'Andor' review: A grown-up Star Wars show that doesn't need lightsabers to shine

What sort of Star Wars show is 'Andor'? The answer is: a very good one, and arguably the most grown-up Star Wars show ever made. – Photo: Disney+ Hotstar

No lightsabers, no X-Wing fighters, no Jedi, no Sith, and not even a Baby Yoda? What sort of Star Wars show is Andor?

The answer is: a very good one, and arguably the most grown-up Star Wars show ever made.

This is a show that takes the Star Wars space fantasy and grinds it down to ground level, giving us a glimpse how those broken, beaten, and damned by the Empire rose up to become the Rebellion.

In 2016, we got arguably the best Star Wars movie since the original trilogy – Rogue One: A Star Wars Story. As the title suggests, this Disney+ Hotstar series revolves around that movie's Cassian Andor (played once more by Diego Luna), and tells the story of the birth of the Rebellion through his eyes and life.

Is Cassian is a big enough character to be headlining his own show, let alone one that is set to stretch two seasons long with 12-episodes each? Well, yes and no. He straddles the fine line between being recognisable enough to appeal to Star Wars fans, and also unknown enough that the producers can do something completely different with the show and not be subjected to the same sort of toxic abuse that previous ‘Legacy’ characters like Han Solo or Luke Skywalker have endured in recent years.

Besides, if you’re looking for familiarity, Andor is the wrong Star Wars show for that.

This is not the hotshot pilot you were looking for.This is not the hotshot pilot you were looking for.

In Rogue One, we were introduced to a Rebel Alliance that was already established enough to pose a threat to the Galactic Empire.

But what we did not see was how that the Rebel Alliance got to that point, and what its members had to go through to get there. Sure, we’d already had glimpses of the Rebels’ pre-Rogue One activities via the Star Wars: Rebels animated series, but so many questions were still left unanswered.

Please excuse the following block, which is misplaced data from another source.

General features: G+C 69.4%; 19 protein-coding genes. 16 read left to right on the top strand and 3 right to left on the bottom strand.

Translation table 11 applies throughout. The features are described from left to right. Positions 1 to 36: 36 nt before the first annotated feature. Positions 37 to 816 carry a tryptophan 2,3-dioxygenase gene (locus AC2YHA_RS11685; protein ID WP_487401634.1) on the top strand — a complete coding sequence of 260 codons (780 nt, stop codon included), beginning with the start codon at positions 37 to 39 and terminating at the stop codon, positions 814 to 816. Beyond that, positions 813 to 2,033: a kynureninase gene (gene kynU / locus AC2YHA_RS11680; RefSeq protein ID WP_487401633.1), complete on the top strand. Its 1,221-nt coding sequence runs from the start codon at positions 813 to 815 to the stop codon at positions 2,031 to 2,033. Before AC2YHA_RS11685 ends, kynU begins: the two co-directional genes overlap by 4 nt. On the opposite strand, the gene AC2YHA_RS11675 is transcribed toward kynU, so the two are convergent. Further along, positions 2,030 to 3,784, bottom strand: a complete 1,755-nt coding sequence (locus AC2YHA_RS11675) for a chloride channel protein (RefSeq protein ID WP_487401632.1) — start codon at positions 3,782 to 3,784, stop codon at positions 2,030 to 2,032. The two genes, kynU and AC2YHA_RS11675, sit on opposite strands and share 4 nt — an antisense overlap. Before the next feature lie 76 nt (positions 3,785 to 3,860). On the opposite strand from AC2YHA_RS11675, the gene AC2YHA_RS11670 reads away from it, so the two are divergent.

Like, how did Mon Mothma (played once more by Genevieve O'Reilly) go from senator to leader of the Rebels? What were all those ‘terrible things’ Cassian had to do to get to the endgame of Rogue One? And where does Forest Whitaker's Saw Gerrera fit in all of this?

Andor is here to answer all those questions, and more.

Genevieve O'Reilly reprises her role as Mon Mothma in 'Andor'.Genevieve O'Reilly reprises her role as Mon Mothma in 'Andor'.

Based on the first four episodes we got to preview ahead of its premiere today, this is quite unlike any Star Wars show that preceded it. There are no fan-service moments a la Mandolorian and no cameos. It’s a lot more talky than a lot of Star Wars content out there, and the tone is grim, harsh, and dirty.

It’s as if series creator and showrunner Tony Gilroy (an Oscar nominated director and screenwriter of Michael Clayton and also screenwriter for the original Bourne trilogy) set out to make a Star Wars show that was the complete opposite of what fans expect Star Wars to be.

And you know what? It works. It takes a while to get going in the first three episodes as we are reacquainted with Cassian, but by the fourth, we can see the wheels of the Rebellion already starting to turn, and you'll feel genuine excitement over what could yet come to be.

Luna (right) and Stellan Skarsgård give compelling performances in the series.Luna (right) and Stellan Skarsgård give compelling performances in the series.

It's a story that feels like there are genuine stakes to it. It has politics (whether it's the Imperial officers jostling for power or among the politicians on Coruscant) and intrigue (though we haven’t got to the alleged ‘spy thriller’ part yet), betrayal, death, violence, and even sex (not explicit sex like Game Of Thrones, of course, but it is actually visually implied that two people had sex, which as if I recall correctly, has never happened in a Star Wars show before).

And this is before you remember that it all happens in the five years BEFORE Rogue One, in which the Empire had finally completed building the Death Star.

It also has a cast of characters that genuinely feel authentic and essential to the story, and not just included just so Hasbro could make action figures out of them, played compellingly by the likes of Luna, O'Reilly and Stellan Skarsgård.

Look at all this space junk. Where's Wall-E when you need him?Look at all this space junk. Where's Wall-E when you need him?

All of these elements combine to make Andor the Star Wars story we deserved after Rogue One and The Last Jedi, not that disappointing fan-servicing RIse Of Skywalker. It’s a show that takes Star Wars in a different direction, one that has a lot more in common with ‘serious’ sci-fi’ like Dune and Blade Runner than the rest of the Star Wars slate.

If you prefer your Star Wars to be more ‘Star Wars-y’, with more action, cameos, blasters and lightsabers, then by all means, go watch The Mandalorian, Obi-Wan Kenobi, or any of the other Star Wars shows that are already out there. Heck, better yet, go watch the animated series like Clone Wars, Rebels or The Bad Batch, as those shows have arguably contributed more to Star Wars canon than the entire sequel trilogy combined.

But don’t dismiss Andor just because it tells a different kind of Star Wars story. The story of this Rebellion deserves to be televised, and long may the Force be with it.

The first three episodes of Andor is now streaming on Disney+ Hotstar, with new episodes weekly.

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